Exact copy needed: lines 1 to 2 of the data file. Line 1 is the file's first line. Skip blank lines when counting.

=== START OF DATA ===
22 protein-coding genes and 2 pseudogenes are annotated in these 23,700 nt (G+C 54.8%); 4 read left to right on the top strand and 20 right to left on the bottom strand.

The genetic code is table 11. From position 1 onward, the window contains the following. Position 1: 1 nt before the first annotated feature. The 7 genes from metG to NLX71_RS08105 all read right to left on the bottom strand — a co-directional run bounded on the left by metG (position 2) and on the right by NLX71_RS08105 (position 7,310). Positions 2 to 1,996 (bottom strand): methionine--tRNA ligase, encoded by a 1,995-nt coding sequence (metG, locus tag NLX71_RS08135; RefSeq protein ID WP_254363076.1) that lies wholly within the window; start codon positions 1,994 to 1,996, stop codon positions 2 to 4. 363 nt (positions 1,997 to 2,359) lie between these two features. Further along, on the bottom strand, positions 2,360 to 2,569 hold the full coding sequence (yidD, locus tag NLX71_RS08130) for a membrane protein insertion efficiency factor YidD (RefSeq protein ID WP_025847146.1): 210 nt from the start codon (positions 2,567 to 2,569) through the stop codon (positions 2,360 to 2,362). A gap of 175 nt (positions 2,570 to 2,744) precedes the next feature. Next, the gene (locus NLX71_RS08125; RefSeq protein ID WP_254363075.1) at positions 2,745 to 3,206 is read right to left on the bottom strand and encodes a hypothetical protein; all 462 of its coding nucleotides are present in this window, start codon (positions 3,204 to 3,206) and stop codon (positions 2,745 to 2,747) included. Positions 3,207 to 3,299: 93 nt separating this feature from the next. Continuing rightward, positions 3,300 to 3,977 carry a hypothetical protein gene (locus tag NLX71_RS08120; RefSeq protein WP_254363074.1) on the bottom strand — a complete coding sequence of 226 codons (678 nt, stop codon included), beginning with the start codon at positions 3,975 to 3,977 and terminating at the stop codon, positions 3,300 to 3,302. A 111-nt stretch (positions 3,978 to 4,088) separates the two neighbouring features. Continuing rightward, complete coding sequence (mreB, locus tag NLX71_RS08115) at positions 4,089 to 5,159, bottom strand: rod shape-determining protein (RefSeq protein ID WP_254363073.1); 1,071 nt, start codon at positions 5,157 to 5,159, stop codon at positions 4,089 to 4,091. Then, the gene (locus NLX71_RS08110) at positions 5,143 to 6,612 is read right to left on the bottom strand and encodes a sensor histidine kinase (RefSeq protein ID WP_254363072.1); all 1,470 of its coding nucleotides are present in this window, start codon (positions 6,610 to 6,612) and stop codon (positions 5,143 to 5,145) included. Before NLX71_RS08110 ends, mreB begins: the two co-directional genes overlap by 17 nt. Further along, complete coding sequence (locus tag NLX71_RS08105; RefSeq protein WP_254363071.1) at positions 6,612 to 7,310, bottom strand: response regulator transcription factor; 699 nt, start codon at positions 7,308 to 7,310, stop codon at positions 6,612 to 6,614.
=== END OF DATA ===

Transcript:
22 protein-coding genes and 2 pseudogenes are annotated in these 23,700 nt (G+C 54.8%); 4 read left to right on the top strand and 20 right to left on the bottom strand.

The genetic code is table 11. From position 1 onward, the window contains the following. Position 1: 1 nt before the first annotated feature. The 7 genes from metG to NLX71_RS08105 all read right to left on the bottom strand — a co-directional run bounded on the left by metG (position 2) and on the right by NLX71_RS08105 (position 7,310). Positions 2 to 1,996 (bottom strand): methionine--tRNA ligase, encoded by a 1,995-nt coding sequence (metG, locus tag NLX71_RS08135; RefSeq protein ID WP_254363076.1) that lies wholly within the window; start codon positions 1,994 to 1,996, stop codon positions 2 to 4. 363 nt (positions 1,997 to 2,359) lie between these two features. Further along, on the bottom strand, positions 2,360 to 2,569 hold the full coding sequence (yidD, locus tag NLX71_RS08130) for a membrane protein insertion efficiency factor YidD (RefSeq protein ID WP_025847146.1): 210 nt from the start codon (positions 2,567 to 2,569) through the stop codon (positions 2,360 to 2,362). A gap of 175 nt (positions 2,570 to 2,744) precedes the next feature. Next, the gene (locus NLX71_RS08125; RefSeq protein ID WP_254363075.1) at positions 2,745 to 3,206 is read right to left on the bottom strand and encodes a hypothetical protein; all 462 of its coding nucleotides are present in this window, start codon (positions 3,204 to 3,206) and stop codon (positions 2,745 to 2,747) included. Positions 3,207 to 3,299: 93 nt separating this feature from the next. Continuing rightward, positions 3,300 to 3,977 carry a hypothetical protein gene (locus tag NLX71_RS08120; RefSeq protein WP_254363074.1) on the bottom strand — a complete coding sequence of 226 codons (678 nt, stop codon included), beginning with the start codon at positions 3,975 to 3,977 and terminating at the stop codon, positions 3,300 to 3,302. A 111-nt stretch (positions 3,978 to 4,088) separates the two neighbouring features. Continuing rightward, complete coding sequence (mreB, locus tag NLX71_RS08115) at positions 4,089 to 5,159, bottom strand: rod shape-determining protein (RefSeq protein ID WP_254363073.1); 1,071 nt, start codon at positions 5,157 to 5,159, stop codon at positions 4,089 to 4,091. Then, the gene (locus NLX71_RS08110) at positions 5,143 to 6,612 is read right to left on the bottom strand and encodes a sensor histidine kinase (RefSeq protein ID WP_254363072.1); all 1,470 of its coding nucleotides are present in this window, start codon (positions 6,610 to 6,612) and stop codon (positions 5,143 to 5,145) included. Before NLX71_RS08110 ends, mreB begins: the two co-directional genes overlap by 17 nt. Further along, complete coding sequence (locus tag NLX71_RS08105; RefSeq protein WP_254363071.1) at positions 6,612 to 7,310, bottom strand: response regulator transcription factor; 699 nt, start codon at positions 7,308 to 7,310, stop codon at positions 6,612 to 6,614.